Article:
تاثیر موقعیت و زمینه بر روی جذابیت صورت
|کد مقاله||سال انتشار||مقاله انگلیسی||ترجمه فارسی||تعداد کلمات|
|35643||2013||8 صفحه PDF||سفارش دهید||7872 کلمه|
Publisher : Elsevier - Science Direct (الزویر - ساینس دایرکت)
Journal : Acta Psychologica, Volume 144, Issue 3, November 2013, Pages 522–529
It has been shown that a person's position in a group influences how that person is evaluated, with people in the middle perceived as more important than people on the fringe of a group. Four experiments examined whether the position of a face, in a line of five faces, influenced facial attractiveness. The middle position influenced the perceived attractiveness of the target face but the direction of this effect depended on the attractiveness of the target and the surrounding faces. Attractive faces were perceived as less attractive when in the middle of unattractive faces, or faces of average attractiveness. Conversely, unattractive faces were perceived as more attractive when in the middle of other unattractive faces. These results have wide implications, suggesting that the more central a stimulus is in a context then the greater the influence of the context on the judgment of that stimulus.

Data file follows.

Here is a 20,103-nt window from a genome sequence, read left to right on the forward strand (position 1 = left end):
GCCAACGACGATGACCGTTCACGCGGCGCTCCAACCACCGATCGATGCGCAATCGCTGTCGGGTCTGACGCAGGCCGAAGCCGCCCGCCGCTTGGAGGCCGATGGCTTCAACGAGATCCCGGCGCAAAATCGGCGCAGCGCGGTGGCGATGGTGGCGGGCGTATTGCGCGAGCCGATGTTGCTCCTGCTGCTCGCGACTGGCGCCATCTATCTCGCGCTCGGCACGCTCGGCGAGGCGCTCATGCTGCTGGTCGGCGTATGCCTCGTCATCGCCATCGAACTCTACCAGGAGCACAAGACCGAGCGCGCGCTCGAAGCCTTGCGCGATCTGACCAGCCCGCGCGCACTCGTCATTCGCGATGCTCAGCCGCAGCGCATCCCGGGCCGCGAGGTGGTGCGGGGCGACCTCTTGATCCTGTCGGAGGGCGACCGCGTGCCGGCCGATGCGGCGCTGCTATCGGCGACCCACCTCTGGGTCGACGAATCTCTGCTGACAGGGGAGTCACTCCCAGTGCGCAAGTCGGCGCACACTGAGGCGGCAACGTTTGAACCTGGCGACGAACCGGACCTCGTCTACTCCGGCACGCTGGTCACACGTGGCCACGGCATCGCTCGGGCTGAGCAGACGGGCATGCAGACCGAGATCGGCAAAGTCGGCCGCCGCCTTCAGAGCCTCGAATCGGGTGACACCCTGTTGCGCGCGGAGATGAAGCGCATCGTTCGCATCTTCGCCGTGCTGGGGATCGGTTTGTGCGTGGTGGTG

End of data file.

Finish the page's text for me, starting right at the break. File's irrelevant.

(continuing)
Attractiveness plays an important role in society, conveying a wide range of benefits (Byrne et al., 1968, Dion et al., 1972 and Langlois et al., 2000) and considerable progress has been made in understanding how the attributes of a face contribute to facial attractiveness (Grammer and Thornhill, 1994, Penton-Voak et al., 2001 and Perrett et al., 1999). In everyday life facial attractiveness is routinely assessed in a social context (see de Gelder et al., 2006 and Hill and Buss, 2008) and this also influences the perceived attractiveness of a face (Geiselman et al., 1984 and Melemed and Moss, 1975). One factor that may influence facial attractiveness in a social context, which has not been explored before and is the focus of these experiments, is a person's position in a group. A person's relative position is potentially important to facial attractiveness because it can affect how a person is evaluated (Taylor & Fiske, 1975), with people in the middle of a group viewed as more important and preferable than people in other positions (Raghubir and Valenzuela, 2006 and Valenzuela and Raghubir, 2009; see also Taylor & Fiske, 1975). For example, Raghubir and Valenzuela (2006) found that when participants were presented with a photo of five job candidates arranged in a line, and told that they were of similar abilities, the participants were more likely to select job candidates from the middle. This advantage from being in the middle has also been found to extend to contestants on a quiz show and to consumer products and pictures, suggesting that it influences decisions in a wide range of circumstances (Christenfeld, 1995, Raghubir and Valenzuela, 2006 and Rodway et al., 2012; see Bar-Hillel, 2011 for a review). One explanation of the middle advantage is that the middle location has a special status, carrying implicit assumptions about the importance of the person (or object) in the middle of a group (McArthur, 1981, McArthur and Post, 1977, Raghubir and Valenzuela, 2006 and Valenzuela and Raghubir, 2009). As described by McArthur (1981), in Western society there is a cultural norm to view people in central positions as most important so that the person of highest status is located in the centre of a group in a wide range of social situations and when people are asked to place people in a horizontal line they will place the most important person in the middle of the line. This explanation is supported by Raghubir and Valenzuela's results where they found that participants who agreed with the statement “Important people sit in the middle of the table” were more likely to select the job candidate in the middle of the photograph. An implication of the middle advantage is that if people in the middle are viewed as more important, then they may also be perceived as more attractive, as research has found that higher status can increase perceived attractiveness (Chu et al., 2007, Dunn and Searle, 2010 and Kowner, 1996; see also Kalick, 1988). Evidence in support of a direct link between physical location, status, and facial attractiveness, was provided by Meier and Dionne (2009) who investigated the relationship between facial attractiveness and the position of a face in vertical space. Having a higher position in vertical space is typically associated with greater power and status (Meier and Dionne, 2009 and Meier and Robinson, 2004; see also Casasanto, 2009) and Meier and Dionne found that male faces were perceived by females to be more attractive when positioned higher on a computer screen compared to when they were positioned lower. Meier and Dionne's study examined the effect of position on facial attractiveness but not the effect of context and it has been found that facial attractiveness partly depends on the attractiveness of other faces in a context (Geiselman et al., 1984 and Melemed and Moss, 1975). It has also been argued that the judgement of a stimulus cannot be entirely context-free because a stimulus is always compared with other items (either in that immediate context or from memory) which provide a reference point against which to judge the stimulus. Research has demonstrated that the effect of context on the evaluation of a stimulus can either be assimilative or contrasting (Mussweiler, 2001). Assimilative judgements are said to occur when the judgment of a target stimulus moves closer to the evaluation of the surrounding context, such as when an average looking face among a set of attractive faces is judged to be more attractive (e.g. Geiselman et al., 1984). Conversely, contrastive judgements are said to occur when the judgment of a target stimulus moves further away from the evaluation of the context, such as when an average looking face among a set of attractive faces is judged to be less attractive (e.g. Melemed & Moss, 1975). Several theories have been proposed to explain why the evaluation of a stimulus becomes contrastive or assimilative with its context (e.g. Bless and Schwarz, 2010 and Mussweiler, 2001). For example, Mussweiler (2001) suggests that the influence of the context depends on whether a perceiver focuses on differences or similarities between a stimulus and the context, with a focus on similarities causing assimilative judgements and a focus on differences causing contrastive judgements (see also Bless and Schwartz's influential inclusion/exclusion model). In addition to a perceiver's focus, other variables that influence the emergence of assimilation and contrast effects include the number, layout, and presentation order of items (Wänke et al., 1999 and Abele and Petzold, 1998), the similarity between a target and context (Ruys, Spears, Gordijn, & Vries, 2006), and whether they are perceived to belong to the same category (Meyers-Levy and Sternthal, 1993 and Wänke et al., 1999). Unfortunately, because of the complex interplay between a context and a stimulus and the various ways that a perceiver can interpret a stimulus and its context (Bless & Schwarz, 2010) it can be extremely difficult to predict how a context will influence the evaluation of a stimulus in a novel situation. One difficulty in this area is that the flexibility of the available theories makes them difficult to falsify but able to explain the effect of context on an ad-hoc basis in a wide range of situations. However, the focus of this research was not to examine theories of context effects but was to test whether the middle location increased the extent that a face's attractiveness was influenced by the surrounding context. Previous research has demonstrated that the perception of facial attractiveness in the context of other faces can be subject to both contrastive and assimilative judgements. Melemed and Moss (see also Kernis & Wheeler, 1981) obtained contrast effects, with neutral faces becoming less attractive when preceded by more attractive faces. They also found evidence for assimilation effects and suggested that this depended on the faces being viewed as friends rather than as unrelated. Conversely, Geiselman et al. (1984) obtained assimilation effects rather than contrast effects irrespective of whether the faces were presented as friends or not. They presented participants with three faces in a row, and asked them to rate the attractiveness of a face in the middle (the target face). The faces had been pre-rated for attractiveness and the target face (of average attractiveness) became more attractive when surrounded by attractive faces and less attractive when surrounded by unattractive faces. This finding was in agreement with work by Anderson, Lindner and Lopes (1973) which used written descriptions of attractiveness, and which also found that an individual's attractiveness when in a group moved towards the average attractiveness of the group. Geiselman et al. suggested that a contrast effect may have been obtained by Melemed and Moss (1975) because the faces were presented sequentially but that when faces are presented simultaneously an assimilative judgement determined an individual's attractiveness in a group. In support, Wedell, Parducci, and Geiselman (1987) found assimilation effects when two faces were presented simultaneously and contrast effects when the faces were presented sequentially. This result fits with the finding that when a target and the context are seen to be part of the same group or category an assimilation effect is more likely (Meyers-Levy & Sternthal, 1993). In Geiselman et al.'s study, when three faces were presented the face that was rated for attractiveness was always presented in the middle, rather than at the start or end of the row. Moreover, in studies that have examined context effects on emotion perception and have obtained assimilation effects (e.g. Masuda et al., 2008) the target face has been placed in the centre of a circle of surrounding faces (the emotion context). In addition to the middle position conveying higher status (McArthur, 1981 and Raghubir and Valenzuela, 2006) it has been found that perceivers have a strong tendency to look first, and more often, at the centre of a scene (Bindemann, 2010 and Tatler, 2007) and the middle item of a line of similar items (Chandon, Hutchinson, Bradlow & Young, 2009) and this can bias preferences (Armel, Beaumel, & Rangel, 2008). Each of these consequences of being in the middle might increase the extent that the context influences the evaluation of a face when it is the middle of other faces. For example, implicitly having higher status may cause a middle face to be more strongly associated with the group and cause it to assimilate the group's attractiveness more completely (in the same way that designated ‘leaders’ did in Anderson et al.'s study), or it may cause participants to examine more fully the attractiveness of this ‘higher status’ face. Moreover an increase in looking at an item in the middle may also influence assimilation or contrast processes by causing the middle item to be compared more extensively with the surrounding context relative to when the item is not in the middle. To examine these questions we conducted four experiments which presented either attractive or unattractive target faces in a row of four other faces (see Fig. 1). The attractiveness of the faces forming the context was manipulated across experiments to contrast with or to match the target face. A final control experiment omitted the surrounding faces to examine the effect of position in the absence of a face context (see Table 1). Full-size image (47 K) Fig. 1. a) Example of stimuli used in Experiment 1 with an attractive target face in the first position and flanked by faces of average attractiveness. b) Example of stimuli used in Experiment 2 with an attractive target face in the fourth position and flanked by unattractive faces. Figure options Table 1. Attractiveness of the target face in relation to the context for the four experiments. For each experiment the position of the target face was manipulated so that it arrived equally often in one of the five locations in the row of faces. Target Context Experiment 1 Attractive/unattractive Average attractiveness Experiment 2 Attractive/unattractive Contrasting attractiveness Experiment 3 Attractive/unattractive Matching attractiveness Experiment 4 Attractive/unattractive No context